A variety of artists, designers and architects have come together to create series of speculative designs through art, illustration, video games and film to depict their thoughts on the future of London as well as the challenges and constraints of today and how we can adapt. (Aravan, F, 2018)
The exhibition is separated into four themes: Cityscapes, Work, Everyday Life and Nature. Throughout the exhibition, London is shown through a semi-realistic setting by incorporating elements, from current buildings, such as the Shard to a generic suburban neighbourhood. Furthermore, they suggest how people will adapt to the way of living and the conditions that people might face in the future.
I was specifically interested in the how the cityscapes of London will develop for people. Throughout the years London has delayed the creation of skyscrapers due to the large strain of money boroughs need and campaigners forcing against “monolithic skyscrapers transforming the skyline” (Davies, R, 2016). However, a large number of projects are still developing today and “436 towers of 20 floors or more were in the works across London.” (Foreman, L 2017)
London has a visible contrast between other country and continents such as the Middle East, like Dubai and its tallest building in the world, the Burj Khalifa. Places like this are rapidly growing in tourism due to its growing skyline.
An example shown in the exhibition was the “Ending Vertical City” designed by SURE Architecture (Ending Vertical City, no date). This is a 300-meter skyscraper that could house a whole city, taking Londons neighbourhood into the sky, with the use of ramps that work around the building. (Freasron A, 2014).
This skyscraper has been designed with population in mind due to the increasing amount of people living in London, “some projections say there will be 13 million people in London by 2050.” (Aravan, F, 2018) This building could house a large number of people as well accommodate communities, businesses, school, shopping centre and parks due to the building shape, structure and its symbol of openness, allowing “two endless ramps circumrotating continually and rising gradually with a low gradient from the ground floor to the sky.” (Ending Vertical City no date). SURE Architecture suggests that London streets can be accessed horizontally and vertically which combines both the street and skyscraper. This will allow for larger buildings to form apartments for the increasing population.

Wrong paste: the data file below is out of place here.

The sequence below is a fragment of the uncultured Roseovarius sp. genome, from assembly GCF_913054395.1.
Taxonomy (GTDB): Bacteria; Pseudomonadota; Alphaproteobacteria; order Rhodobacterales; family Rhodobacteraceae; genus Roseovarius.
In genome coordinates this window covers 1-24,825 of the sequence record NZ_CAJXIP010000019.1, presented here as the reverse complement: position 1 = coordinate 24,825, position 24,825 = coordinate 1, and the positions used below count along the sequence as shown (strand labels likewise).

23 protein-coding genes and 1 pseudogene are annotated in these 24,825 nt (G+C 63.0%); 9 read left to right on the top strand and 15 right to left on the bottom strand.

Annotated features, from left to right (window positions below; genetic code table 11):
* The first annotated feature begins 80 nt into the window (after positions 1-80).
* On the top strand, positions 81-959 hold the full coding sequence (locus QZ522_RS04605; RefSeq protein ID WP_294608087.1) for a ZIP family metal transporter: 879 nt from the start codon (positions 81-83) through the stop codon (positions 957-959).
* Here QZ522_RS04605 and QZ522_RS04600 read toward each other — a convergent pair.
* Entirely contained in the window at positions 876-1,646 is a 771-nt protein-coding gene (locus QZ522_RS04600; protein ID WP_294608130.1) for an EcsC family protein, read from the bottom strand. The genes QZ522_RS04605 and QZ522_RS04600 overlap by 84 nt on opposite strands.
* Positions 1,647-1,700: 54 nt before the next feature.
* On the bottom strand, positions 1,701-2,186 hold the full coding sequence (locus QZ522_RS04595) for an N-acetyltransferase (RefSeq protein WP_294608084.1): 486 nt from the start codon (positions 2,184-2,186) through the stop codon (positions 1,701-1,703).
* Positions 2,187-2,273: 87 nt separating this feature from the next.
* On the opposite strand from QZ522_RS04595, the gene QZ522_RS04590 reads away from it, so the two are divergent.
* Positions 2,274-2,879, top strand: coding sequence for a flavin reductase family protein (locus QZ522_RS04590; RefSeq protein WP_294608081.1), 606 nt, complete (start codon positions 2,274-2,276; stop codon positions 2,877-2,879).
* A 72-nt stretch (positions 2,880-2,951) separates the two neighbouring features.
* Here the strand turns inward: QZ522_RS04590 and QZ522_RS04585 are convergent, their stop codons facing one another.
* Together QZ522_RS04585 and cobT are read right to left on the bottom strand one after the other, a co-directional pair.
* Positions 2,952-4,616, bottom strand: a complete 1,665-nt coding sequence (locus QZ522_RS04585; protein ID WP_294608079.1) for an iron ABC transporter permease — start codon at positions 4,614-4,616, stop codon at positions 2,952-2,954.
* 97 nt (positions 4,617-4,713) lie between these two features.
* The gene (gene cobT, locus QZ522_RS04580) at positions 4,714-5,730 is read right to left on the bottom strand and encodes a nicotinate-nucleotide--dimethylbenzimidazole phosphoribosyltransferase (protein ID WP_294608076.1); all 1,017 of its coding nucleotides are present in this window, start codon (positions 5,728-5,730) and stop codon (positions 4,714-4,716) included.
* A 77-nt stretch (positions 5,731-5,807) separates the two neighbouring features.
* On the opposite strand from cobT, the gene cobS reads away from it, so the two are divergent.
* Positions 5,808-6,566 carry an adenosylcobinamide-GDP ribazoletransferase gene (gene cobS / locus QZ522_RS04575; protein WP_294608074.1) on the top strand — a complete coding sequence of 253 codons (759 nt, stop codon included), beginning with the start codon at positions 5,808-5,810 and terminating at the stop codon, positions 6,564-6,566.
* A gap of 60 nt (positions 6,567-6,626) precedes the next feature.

This building will allow exchanges, communications and interactions to happen as well as helps Londons ecosystem which enhances a better experience of living for residents.
Bansel, K (2018) “London Visions” (Accessed: 13 February.)
Aravan, F. (2018) “London Visions: what does your future London look like? Available at: https://www.museumoflondon.org.uk/discover/london-visions-what-does-your-future-london-look (Accessed: 15 February)
Ending Vertical City (no date) Available at: http://www.sure-architecture.com/index.php?m=content&c=index&a=show&catid=14&id=21 (Accessed: 13 February.)
Foreman, L (2017) The skyscrapers about to change London’s skyline. Available at: http://www.bbc.com/culture/gallery/20171004-the-skyscrapers-about-to-change-londons-skyline (Accessed: 13 February)
Davies, R, (2016) “Londoners back limit on skyscrapers as fears for capital’s skyline grow” Available at: https://www.google.co.uk/amp/s/amp.theguardian.com/uk-news/2016/aug/27/londoners-back-skyuscraper-limit-skyline (Accessed: 13 February)
Freasron A, (2014) “Conceptual skyscraper designed for London could house its own metropolis” Available at: https://www.dezeen.com/2014/09/01/endless-city-by-sure-architecture-conceptual-skyscraper-london/ (Accessed: 13 February)